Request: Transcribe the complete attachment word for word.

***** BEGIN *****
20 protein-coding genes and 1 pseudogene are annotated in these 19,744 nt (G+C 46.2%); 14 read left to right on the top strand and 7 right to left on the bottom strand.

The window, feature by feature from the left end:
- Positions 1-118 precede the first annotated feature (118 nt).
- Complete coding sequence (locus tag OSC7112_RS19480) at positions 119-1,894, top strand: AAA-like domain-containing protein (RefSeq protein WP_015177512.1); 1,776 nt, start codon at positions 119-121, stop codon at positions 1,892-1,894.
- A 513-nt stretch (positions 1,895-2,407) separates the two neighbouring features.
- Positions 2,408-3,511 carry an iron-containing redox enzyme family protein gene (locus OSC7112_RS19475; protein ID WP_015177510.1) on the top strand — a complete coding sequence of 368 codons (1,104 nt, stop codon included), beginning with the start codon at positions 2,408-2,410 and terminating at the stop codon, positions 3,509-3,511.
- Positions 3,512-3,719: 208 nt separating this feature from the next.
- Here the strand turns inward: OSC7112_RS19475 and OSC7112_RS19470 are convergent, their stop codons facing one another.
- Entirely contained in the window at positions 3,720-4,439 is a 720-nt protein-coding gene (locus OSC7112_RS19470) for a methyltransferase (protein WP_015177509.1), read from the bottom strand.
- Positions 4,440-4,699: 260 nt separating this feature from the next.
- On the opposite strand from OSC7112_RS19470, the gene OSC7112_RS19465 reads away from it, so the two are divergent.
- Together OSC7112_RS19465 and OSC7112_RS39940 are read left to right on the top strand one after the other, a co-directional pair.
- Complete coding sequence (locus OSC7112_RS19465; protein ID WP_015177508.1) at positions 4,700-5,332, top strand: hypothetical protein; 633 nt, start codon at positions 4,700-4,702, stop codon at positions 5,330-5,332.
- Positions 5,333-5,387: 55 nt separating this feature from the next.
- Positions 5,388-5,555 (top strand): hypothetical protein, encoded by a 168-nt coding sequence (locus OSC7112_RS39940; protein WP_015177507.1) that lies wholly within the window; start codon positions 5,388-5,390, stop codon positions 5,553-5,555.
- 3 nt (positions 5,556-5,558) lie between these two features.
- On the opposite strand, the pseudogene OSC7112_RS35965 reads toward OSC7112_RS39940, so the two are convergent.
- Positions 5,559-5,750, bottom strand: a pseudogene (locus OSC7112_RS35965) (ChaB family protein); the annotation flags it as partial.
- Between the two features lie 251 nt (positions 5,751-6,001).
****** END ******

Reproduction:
20 protein-coding genes and 1 pseudogene are annotated in these 19,744 nt (G+C 46.2%); 14 read left to right on the top strand and 7 right to left on the bottom strand.

The window, feature by feature from the left end:
- Positions 1-118 precede the first annotated feature (118 nt).
- Complete coding sequence (locus tag OSC7112_RS19480) at positions 119-1,894, top strand: AAA-like domain-containing protein (RefSeq protein WP_015177512.1); 1,776 nt, start codon at positions 119-121, stop codon at positions 1,892-1,894.
- A 513-nt stretch (positions 1,895-2,407) separates the two neighbouring features.
- Positions 2,408-3,511 carry an iron-containing redox enzyme family protein gene (locus OSC7112_RS19475; protein ID WP_015177510.1) on the top strand — a complete coding sequence of 368 codons (1,104 nt, stop codon included), beginning with the start codon at positions 2,408-2,410 and terminating at the stop codon, positions 3,509-3,511.
- Positions 3,512-3,719: 208 nt separating this feature from the next.
- Here the strand turns inward: OSC7112_RS19475 and OSC7112_RS19470 are convergent, their stop codons facing one another.
- Entirely contained in the window at positions 3,720-4,439 is a 720-nt protein-coding gene (locus OSC7112_RS19470) for a methyltransferase (protein WP_015177509.1), read from the bottom strand.
- Positions 4,440-4,699: 260 nt separating this feature from the next.
- On the opposite strand from OSC7112_RS19470, the gene OSC7112_RS19465 reads away from it, so the two are divergent.
- Together OSC7112_RS19465 and OSC7112_RS39940 are read left to right on the top strand one after the other, a co-directional pair.
- Complete coding sequence (locus OSC7112_RS19465; protein ID WP_015177508.1) at positions 4,700-5,332, top strand: hypothetical protein; 633 nt, start codon at positions 4,700-4,702, stop codon at positions 5,330-5,332.
- Positions 5,333-5,387: 55 nt separating this feature from the next.
- Positions 5,388-5,555 (top strand): hypothetical protein, encoded by a 168-nt coding sequence (locus OSC7112_RS39940; protein WP_015177507.1) that lies wholly within the window; start codon positions 5,388-5,390, stop codon positions 5,553-5,555.
- 3 nt (positions 5,556-5,558) lie between these two features.
- On the opposite strand, the pseudogene OSC7112_RS35965 reads toward OSC7112_RS39940, so the two are convergent.
- Positions 5,559-5,750, bottom strand: a pseudogene (locus OSC7112_RS35965) (ChaB family protein); the annotation flags it as partial.
- Between the two features lie 251 nt (positions 5,751-6,001).